House Passes Border Supplemental Spending Package, Setting Up Clash with Senate

A full moon rises over the US-Mexico border as a border protection vehicle patrols the area, as seen from Tijuana, Baja California state, Mexico on December 22, 2018. - US politicians rebooted tense budget talks Saturday after their failure to pass a federal spending bill triggered a partial government shutdown, …

The U.S. House of Representatives on Tuesday evening passed a supplemental border spending package worth $4.5 billion after a raucous fight between House Speaker Nancy Pelosi and the leftist wing of her Democrat conference.

Politico reported in the wake of the House passage of the bill:

Speaker Nancy Pelosi clinched an 11th hour deal with progressives on an emergency border spending package on Tuesday, avoiding an embarrassing intraparty split and ensuring the bill’s passage. Top Democrats made several tweaks to the contentious $4.5 billion border funding bill, just hours before it will be considered on the floor, according to multiple lawmakers and aides.

Changes, according to Politico, include a number of capitulations to the far-left led by socialists like Rep. Alexandria Ocasio-Cortez (D-NY):

The newest version will include strict conditions requiring private detention facilities to meet certain standards of care within six months or risk losing their contract — the second time that progressive leaders have forced changes to the bill in the last two days amid reluctance to giving President Donald Trump any money for his immigration agenda.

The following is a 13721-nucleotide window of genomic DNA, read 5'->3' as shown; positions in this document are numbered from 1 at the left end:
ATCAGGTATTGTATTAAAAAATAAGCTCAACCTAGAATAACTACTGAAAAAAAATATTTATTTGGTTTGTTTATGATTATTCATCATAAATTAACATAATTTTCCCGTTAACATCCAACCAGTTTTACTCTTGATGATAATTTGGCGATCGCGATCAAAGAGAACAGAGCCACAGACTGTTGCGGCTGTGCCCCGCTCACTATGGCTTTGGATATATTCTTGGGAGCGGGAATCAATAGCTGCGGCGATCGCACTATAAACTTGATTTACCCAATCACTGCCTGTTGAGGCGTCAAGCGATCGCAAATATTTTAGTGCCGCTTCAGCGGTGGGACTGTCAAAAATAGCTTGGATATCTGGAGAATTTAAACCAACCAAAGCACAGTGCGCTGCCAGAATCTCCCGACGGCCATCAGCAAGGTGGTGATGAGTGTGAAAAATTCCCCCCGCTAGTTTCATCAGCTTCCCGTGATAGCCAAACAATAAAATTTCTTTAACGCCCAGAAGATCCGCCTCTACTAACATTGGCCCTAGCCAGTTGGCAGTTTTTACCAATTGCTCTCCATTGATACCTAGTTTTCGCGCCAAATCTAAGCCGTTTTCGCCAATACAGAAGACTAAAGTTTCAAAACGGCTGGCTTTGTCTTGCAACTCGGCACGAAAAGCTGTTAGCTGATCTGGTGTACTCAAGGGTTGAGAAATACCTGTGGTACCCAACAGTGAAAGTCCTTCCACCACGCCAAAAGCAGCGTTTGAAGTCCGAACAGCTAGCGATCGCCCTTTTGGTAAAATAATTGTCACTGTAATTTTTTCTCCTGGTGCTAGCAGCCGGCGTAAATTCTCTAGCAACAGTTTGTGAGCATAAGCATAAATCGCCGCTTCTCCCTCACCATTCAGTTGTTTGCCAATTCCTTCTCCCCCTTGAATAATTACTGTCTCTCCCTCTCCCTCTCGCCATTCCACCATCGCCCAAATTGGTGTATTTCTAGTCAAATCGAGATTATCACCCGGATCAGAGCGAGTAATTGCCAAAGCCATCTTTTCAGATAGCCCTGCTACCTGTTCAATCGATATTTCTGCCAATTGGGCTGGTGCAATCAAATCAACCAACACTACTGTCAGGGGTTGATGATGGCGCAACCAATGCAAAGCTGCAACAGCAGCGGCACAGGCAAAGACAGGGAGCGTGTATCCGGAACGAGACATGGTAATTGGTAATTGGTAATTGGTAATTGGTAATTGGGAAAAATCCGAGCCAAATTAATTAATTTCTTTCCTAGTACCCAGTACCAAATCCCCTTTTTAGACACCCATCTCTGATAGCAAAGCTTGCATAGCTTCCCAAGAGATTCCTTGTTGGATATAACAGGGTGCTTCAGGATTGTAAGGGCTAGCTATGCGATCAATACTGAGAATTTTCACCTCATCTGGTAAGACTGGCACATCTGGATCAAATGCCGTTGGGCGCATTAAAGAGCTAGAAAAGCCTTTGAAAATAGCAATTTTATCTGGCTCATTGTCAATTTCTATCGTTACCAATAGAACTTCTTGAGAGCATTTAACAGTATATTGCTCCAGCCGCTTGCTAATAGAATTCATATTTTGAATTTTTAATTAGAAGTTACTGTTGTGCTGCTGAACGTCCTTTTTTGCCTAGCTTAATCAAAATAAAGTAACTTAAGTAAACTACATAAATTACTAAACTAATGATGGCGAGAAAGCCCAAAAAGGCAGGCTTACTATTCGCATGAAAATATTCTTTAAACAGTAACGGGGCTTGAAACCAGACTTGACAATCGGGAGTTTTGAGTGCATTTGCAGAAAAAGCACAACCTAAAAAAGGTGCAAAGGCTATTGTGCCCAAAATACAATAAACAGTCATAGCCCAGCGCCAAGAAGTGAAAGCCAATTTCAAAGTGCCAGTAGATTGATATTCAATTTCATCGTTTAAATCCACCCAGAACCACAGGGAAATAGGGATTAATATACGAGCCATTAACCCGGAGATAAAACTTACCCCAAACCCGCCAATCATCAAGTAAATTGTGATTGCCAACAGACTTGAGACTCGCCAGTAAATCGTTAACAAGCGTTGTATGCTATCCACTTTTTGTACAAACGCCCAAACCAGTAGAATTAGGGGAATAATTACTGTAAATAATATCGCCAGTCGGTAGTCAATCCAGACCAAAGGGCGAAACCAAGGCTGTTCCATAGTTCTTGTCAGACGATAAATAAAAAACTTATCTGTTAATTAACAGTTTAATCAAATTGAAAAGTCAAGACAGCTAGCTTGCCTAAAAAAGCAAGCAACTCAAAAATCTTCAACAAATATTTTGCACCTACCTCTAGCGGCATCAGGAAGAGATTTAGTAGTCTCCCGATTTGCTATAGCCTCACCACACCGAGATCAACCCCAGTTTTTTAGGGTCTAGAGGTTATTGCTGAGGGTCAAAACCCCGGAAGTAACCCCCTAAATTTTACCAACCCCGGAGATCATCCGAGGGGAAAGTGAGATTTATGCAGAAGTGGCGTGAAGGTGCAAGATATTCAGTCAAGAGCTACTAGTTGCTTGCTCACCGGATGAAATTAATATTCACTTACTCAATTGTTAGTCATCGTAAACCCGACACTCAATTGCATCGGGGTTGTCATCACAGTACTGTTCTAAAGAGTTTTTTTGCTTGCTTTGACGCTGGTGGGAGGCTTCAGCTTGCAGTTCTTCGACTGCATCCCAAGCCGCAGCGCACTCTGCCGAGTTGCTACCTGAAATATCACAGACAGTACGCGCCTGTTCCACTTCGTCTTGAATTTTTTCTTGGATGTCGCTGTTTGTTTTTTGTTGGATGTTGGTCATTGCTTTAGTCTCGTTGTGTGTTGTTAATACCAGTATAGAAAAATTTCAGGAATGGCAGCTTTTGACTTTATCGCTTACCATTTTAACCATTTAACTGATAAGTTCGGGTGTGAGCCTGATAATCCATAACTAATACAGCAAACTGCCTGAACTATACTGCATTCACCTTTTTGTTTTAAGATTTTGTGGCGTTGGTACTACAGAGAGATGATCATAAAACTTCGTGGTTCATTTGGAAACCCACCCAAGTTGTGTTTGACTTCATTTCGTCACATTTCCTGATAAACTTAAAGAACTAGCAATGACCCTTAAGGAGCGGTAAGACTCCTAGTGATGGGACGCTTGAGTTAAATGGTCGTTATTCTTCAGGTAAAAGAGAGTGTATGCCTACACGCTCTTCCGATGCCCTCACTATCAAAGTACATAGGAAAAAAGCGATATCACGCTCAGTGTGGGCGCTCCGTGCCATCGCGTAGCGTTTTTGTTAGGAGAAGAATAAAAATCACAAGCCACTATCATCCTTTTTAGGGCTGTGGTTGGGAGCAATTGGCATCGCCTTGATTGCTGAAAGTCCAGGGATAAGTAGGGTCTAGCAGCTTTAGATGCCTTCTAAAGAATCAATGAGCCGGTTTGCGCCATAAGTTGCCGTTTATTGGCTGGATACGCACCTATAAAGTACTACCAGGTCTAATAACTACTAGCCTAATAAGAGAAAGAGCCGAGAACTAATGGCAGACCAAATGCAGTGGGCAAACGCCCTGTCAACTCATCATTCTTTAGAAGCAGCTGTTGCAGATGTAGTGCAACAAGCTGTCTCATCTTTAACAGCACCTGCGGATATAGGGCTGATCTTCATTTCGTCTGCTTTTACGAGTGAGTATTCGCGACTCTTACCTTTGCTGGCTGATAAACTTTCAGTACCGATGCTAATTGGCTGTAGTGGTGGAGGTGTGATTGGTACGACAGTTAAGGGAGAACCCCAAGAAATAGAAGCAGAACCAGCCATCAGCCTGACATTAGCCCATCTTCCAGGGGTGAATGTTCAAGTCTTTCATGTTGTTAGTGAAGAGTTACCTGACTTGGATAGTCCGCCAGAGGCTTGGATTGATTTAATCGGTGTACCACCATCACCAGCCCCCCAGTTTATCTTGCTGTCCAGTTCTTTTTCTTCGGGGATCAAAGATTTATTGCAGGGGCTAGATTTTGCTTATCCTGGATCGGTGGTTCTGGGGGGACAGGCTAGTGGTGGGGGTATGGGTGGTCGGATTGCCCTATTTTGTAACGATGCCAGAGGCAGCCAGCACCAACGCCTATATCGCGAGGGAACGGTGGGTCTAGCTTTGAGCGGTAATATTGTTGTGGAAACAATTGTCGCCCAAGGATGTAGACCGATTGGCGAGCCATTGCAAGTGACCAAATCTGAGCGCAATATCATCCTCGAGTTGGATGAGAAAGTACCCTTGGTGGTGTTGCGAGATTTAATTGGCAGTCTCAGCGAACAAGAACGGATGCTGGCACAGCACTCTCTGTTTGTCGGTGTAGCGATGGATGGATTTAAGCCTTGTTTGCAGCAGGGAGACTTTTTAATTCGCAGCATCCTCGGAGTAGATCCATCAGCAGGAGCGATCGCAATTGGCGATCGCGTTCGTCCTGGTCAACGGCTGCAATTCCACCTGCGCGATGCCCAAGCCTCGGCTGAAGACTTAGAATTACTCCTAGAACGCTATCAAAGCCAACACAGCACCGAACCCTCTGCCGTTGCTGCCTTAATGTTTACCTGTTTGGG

President Donald Trump’s administration, in an effort to address the rising crisis on the border, asked Congress months ago for more resources. Democrats initially resisted but then finally relented when they realized how bad the problem is–even though the Democrats stocked the bill up with a number of leftist open borders priorities.

House Minority Leader Kevin McCarthy, in a fiery speech on the House floor, ripped Pelosi and her allies for violating a number of rules of the House to jam through the bill with appeasements to the far-left of her conference.

While Politico frames this as a “win” for Pelosi, after she faced near-revolt in her own ranks over the initial efforts before bending to the left’s will, the matter is hardly over. The U.S. Senate still has to pass its own bill, and it is unclear whether the GOP-led U.S. Senate will agree with any of the radical handouts to the left that Pelosi inserted and that McCarthy exposed in his speech.

Such an impasse could further delay assistance the Trump administration says it needs to effectively deal with the humanitarian elements of the border crisis, even as Mexico, after pressure from the White House, steps up its efforts to stop the flow of illegal immigration through its country into the United States.


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